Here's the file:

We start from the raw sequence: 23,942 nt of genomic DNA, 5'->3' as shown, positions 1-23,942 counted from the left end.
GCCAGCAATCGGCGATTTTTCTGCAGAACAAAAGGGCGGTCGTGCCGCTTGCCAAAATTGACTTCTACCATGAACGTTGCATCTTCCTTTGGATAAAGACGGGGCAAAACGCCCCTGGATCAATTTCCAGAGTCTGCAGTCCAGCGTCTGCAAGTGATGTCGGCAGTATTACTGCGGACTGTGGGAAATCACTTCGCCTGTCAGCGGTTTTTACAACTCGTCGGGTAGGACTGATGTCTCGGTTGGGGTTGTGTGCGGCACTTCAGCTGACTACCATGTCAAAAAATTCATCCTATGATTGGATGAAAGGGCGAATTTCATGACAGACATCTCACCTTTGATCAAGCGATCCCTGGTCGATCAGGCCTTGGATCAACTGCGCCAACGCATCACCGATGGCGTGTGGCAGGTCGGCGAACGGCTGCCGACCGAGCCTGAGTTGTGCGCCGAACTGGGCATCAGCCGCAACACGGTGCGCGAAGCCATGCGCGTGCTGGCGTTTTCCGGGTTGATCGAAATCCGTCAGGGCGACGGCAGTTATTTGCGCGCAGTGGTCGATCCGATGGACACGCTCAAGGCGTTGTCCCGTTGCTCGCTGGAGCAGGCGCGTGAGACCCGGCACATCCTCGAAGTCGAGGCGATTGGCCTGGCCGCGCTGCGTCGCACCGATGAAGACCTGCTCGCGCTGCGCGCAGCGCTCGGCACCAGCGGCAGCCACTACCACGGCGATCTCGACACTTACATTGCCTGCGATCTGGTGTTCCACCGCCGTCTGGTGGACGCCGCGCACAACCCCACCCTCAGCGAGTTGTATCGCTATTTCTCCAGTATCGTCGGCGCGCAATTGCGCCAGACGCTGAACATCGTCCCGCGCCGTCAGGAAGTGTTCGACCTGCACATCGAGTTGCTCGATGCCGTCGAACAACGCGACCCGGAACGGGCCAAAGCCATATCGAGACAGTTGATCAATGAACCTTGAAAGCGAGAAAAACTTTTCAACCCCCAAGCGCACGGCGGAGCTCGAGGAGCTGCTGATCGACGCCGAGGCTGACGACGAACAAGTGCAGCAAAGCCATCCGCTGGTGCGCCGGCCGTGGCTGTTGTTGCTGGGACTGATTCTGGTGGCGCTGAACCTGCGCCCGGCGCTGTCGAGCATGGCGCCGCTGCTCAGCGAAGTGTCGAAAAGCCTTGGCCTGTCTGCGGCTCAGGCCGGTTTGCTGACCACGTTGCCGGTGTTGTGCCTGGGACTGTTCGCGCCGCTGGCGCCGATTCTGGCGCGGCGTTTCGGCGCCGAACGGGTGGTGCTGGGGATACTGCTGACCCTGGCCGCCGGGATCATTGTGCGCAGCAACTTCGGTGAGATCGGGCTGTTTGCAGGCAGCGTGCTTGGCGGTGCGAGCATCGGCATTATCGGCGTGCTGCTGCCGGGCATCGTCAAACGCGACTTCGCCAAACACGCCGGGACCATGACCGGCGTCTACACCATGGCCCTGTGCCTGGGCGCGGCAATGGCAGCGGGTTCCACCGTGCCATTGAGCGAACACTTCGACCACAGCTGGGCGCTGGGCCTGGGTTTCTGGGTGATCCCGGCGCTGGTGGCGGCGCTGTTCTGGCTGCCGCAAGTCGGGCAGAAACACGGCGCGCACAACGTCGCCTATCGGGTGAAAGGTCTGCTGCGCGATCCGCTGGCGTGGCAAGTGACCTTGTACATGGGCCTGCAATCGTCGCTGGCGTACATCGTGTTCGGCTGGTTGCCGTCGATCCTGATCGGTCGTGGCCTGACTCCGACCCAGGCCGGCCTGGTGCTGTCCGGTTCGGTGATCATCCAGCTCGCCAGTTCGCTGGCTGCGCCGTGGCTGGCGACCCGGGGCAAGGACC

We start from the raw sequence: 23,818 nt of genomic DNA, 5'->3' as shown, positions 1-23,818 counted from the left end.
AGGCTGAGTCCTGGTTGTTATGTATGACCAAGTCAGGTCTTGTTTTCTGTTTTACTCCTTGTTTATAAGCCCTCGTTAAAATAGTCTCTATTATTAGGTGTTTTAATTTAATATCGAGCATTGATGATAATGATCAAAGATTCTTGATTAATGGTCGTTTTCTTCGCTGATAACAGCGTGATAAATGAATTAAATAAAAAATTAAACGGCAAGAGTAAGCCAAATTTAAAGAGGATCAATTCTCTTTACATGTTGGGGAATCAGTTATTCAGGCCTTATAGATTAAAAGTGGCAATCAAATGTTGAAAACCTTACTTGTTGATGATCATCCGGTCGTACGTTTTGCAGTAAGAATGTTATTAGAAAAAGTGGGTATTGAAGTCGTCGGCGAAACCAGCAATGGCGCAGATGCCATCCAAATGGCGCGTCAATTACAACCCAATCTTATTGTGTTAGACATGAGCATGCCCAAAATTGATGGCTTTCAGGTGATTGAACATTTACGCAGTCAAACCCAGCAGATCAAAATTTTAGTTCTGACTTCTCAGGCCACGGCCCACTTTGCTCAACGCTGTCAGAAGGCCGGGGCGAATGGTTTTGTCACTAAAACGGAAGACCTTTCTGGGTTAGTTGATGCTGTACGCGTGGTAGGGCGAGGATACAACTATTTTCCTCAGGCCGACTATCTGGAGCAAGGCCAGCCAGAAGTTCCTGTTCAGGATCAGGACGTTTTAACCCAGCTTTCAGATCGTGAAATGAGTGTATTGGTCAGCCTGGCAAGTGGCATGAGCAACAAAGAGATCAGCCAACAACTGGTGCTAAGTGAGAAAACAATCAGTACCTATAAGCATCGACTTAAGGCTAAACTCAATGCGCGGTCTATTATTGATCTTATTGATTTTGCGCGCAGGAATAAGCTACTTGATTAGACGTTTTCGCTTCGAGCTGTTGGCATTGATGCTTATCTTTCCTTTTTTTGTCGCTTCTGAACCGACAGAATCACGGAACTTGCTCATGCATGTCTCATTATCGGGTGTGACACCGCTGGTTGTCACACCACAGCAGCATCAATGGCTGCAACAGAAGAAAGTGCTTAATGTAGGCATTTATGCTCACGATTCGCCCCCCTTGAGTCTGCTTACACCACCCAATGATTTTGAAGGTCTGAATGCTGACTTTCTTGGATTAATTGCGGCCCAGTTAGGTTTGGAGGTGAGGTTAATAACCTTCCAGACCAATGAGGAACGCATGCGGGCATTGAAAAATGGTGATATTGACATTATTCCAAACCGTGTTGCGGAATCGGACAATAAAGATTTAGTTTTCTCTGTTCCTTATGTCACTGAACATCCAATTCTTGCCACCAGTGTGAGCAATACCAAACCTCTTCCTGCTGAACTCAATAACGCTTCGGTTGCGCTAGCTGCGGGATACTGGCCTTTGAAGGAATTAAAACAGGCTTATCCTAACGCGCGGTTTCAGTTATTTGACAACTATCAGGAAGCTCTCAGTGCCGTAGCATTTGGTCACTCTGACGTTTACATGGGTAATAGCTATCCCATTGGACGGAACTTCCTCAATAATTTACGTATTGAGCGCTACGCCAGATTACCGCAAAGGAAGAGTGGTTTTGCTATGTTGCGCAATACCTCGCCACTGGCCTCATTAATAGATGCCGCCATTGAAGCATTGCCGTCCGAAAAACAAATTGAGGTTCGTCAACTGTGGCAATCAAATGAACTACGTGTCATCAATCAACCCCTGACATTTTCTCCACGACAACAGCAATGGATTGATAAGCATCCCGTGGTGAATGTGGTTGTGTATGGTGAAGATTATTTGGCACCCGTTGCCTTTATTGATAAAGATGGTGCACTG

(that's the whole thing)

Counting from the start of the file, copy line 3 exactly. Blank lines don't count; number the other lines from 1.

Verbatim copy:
We start from the raw sequence: 23,818 nt of genomic DNA, 5'->3' as shown, positions 1-23,818 counted from the left end.